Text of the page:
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SALT LAKE CITY -- Problems with money? You're not alone.
We've received hundreds of e-mails in response to Deseret Media Companies' new initiative, "Imagine a Happier You," which is designed to help women be more secure with money. In return, KSL will highlight some particularly inspiring stories of women overcoming financial struggles.
Kandice Spencer hit rock bottom not just with her bank-account balance, but with her life. She has some advice on how to turn it all around.
None of us ever really moves past who we are and what we've created for ourselves if we can't take responsibility for how we got there.
The Kandice from three years ago probably wouldn't recognize the Kandice of today. A happy mom, whose biggest problem at the moment is that her son has his shoes on the wrong feet.
The Kandice of 2007 had seemingly run out of chances. She was addicted to methamphetamine, her kids had been taken away by the state and she was more than $30,000 in debt. She was also in jail, a place she'd been before.
This time around it was different -- she was terrified she'd lose her two boys for good. It was the push she needed to change.
"I don't think there's anything about coming out of being a drug addict and being clean and sober that isn't overwhelming," Kandice says. "It's all overwhelming."
Kandice got off the drugs and has been sober since July 7, 2007. She followed every requirement the state laid out to get her boys back -- securing a place to live and finding a job. But the debt still loomed.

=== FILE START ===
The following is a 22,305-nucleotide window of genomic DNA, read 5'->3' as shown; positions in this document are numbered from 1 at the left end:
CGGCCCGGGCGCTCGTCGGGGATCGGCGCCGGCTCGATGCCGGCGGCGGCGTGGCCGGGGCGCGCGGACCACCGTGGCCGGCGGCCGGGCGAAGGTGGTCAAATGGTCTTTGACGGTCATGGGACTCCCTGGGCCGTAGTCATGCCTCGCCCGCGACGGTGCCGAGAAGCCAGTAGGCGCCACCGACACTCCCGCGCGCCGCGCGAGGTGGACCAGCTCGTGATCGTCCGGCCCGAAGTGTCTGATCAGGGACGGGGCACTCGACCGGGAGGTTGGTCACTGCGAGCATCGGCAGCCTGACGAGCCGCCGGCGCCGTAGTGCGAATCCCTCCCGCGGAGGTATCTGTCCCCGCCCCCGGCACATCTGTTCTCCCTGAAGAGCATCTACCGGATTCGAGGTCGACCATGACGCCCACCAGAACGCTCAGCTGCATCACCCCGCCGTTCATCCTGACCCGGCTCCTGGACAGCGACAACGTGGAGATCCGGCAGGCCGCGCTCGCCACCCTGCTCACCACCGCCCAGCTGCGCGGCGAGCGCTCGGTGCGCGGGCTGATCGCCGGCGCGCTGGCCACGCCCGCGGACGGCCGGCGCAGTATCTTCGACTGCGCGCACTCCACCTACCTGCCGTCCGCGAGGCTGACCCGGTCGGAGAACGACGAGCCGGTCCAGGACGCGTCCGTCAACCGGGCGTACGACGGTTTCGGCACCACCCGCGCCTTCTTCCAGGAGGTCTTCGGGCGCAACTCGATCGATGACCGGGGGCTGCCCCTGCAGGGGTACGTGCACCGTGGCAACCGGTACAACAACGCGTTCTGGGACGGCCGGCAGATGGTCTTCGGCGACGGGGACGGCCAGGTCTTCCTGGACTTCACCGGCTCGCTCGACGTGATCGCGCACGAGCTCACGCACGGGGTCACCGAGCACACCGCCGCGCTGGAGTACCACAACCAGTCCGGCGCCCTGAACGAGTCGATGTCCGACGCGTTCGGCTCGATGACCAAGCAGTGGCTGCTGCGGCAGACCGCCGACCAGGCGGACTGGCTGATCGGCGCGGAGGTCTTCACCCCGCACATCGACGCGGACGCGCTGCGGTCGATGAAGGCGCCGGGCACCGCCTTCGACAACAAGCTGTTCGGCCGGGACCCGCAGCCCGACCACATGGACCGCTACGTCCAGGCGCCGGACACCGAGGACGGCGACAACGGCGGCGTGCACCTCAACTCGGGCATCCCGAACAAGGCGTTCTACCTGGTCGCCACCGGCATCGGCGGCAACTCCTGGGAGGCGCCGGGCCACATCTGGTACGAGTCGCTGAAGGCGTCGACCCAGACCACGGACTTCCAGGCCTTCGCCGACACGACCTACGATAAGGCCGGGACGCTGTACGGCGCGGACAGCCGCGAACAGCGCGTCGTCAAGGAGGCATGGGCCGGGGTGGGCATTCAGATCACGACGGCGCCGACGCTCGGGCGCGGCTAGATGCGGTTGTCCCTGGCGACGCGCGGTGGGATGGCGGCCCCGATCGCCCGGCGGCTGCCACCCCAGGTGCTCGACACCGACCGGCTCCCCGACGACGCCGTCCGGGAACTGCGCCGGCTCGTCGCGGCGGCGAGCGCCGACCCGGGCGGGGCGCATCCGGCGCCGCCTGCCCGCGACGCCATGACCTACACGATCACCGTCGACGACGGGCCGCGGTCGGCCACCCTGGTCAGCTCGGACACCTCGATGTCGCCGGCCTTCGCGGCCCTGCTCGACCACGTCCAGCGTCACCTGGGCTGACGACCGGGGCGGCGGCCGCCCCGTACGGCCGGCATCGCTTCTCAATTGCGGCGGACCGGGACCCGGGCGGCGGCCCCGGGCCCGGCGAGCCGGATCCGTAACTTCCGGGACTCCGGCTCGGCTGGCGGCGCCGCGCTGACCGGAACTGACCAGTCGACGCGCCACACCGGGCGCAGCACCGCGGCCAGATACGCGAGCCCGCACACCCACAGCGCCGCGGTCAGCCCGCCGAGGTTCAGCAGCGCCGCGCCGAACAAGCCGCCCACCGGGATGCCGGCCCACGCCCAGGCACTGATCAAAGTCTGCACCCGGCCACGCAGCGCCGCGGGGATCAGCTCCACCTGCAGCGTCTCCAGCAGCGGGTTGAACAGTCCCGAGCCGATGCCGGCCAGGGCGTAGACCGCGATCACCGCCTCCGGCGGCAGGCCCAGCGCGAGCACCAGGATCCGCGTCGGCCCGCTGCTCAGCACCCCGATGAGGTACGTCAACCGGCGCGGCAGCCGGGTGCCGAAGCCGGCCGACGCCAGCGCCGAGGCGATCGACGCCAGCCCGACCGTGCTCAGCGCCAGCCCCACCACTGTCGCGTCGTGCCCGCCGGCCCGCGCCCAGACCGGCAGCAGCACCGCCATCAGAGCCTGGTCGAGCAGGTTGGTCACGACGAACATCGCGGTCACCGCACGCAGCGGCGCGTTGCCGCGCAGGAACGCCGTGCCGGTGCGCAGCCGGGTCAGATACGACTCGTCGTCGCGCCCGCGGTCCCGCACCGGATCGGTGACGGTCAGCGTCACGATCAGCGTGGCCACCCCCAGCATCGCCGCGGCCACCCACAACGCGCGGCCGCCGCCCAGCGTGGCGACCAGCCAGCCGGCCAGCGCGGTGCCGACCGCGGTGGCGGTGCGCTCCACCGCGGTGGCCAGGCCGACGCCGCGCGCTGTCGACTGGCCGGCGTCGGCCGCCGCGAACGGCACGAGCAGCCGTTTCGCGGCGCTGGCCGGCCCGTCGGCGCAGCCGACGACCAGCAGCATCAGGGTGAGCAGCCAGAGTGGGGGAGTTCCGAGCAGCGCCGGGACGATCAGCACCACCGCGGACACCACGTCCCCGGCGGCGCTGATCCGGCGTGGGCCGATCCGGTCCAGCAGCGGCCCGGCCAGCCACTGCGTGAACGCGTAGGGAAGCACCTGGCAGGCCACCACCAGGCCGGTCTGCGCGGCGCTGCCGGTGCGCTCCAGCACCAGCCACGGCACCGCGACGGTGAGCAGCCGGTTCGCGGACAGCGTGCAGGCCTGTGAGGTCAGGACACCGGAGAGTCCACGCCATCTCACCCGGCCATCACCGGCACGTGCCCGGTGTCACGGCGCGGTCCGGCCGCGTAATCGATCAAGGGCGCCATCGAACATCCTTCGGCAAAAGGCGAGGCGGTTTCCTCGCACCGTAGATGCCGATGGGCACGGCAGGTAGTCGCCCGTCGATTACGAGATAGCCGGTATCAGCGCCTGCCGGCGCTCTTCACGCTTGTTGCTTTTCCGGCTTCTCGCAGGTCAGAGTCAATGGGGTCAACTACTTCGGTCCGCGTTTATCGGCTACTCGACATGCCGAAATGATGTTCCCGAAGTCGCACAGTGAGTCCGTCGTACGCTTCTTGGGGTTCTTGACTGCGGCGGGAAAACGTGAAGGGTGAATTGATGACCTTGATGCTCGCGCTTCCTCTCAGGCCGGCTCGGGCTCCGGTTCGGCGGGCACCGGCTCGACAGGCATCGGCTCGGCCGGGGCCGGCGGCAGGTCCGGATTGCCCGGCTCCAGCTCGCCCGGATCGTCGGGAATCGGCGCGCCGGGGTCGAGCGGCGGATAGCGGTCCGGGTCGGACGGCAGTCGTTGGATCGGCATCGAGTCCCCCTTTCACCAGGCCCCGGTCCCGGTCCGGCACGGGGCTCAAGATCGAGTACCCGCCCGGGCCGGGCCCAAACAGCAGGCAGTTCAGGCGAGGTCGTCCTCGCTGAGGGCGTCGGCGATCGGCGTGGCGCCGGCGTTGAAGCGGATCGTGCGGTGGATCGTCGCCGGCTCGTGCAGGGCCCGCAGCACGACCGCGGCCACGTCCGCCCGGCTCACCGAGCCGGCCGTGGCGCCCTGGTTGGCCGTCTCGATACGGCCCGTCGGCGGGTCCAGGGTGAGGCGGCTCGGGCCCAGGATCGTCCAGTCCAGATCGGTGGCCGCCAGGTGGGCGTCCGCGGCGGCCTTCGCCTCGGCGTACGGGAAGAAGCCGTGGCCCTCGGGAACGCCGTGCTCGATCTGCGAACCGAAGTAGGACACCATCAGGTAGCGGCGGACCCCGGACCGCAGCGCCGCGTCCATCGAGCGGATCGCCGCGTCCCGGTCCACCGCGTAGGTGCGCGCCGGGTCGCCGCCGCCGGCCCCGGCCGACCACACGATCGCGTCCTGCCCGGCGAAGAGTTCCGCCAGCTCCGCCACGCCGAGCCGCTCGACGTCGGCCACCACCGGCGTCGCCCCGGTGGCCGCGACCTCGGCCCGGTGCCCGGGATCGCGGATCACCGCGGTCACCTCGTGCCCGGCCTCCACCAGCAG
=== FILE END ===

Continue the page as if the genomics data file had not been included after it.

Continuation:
Even when she didn't have the money, she called creditors and explained her situation. "Trust and believe that I admit I owe the debt. I spent your money. I know I have to repay it. I don't believe in filing for bankruptcy," she says.
Many she says were willing to work with her when she did have the money. Some forgave it entirely. The family learned to live without anything that wasn't a necessity.
But the key, Kandice says, was living one day at a time -- paying off one bill at a time.
"You can't accomplish everything at once, so why stress about everything at once?" she says.
Kandice is proud to share her story, with the hope it will help other women who find themselves in similar situations get back on their feet.
"None of us ever really moves past who we are and what we've created for ourselves if we can't take responsibility for how we got there," she says.
Next, Kandice wants to begin saving for retirement.
For more information on that topic, as well tips on how to get out of debt, visit the "Imagine a Happier You" website.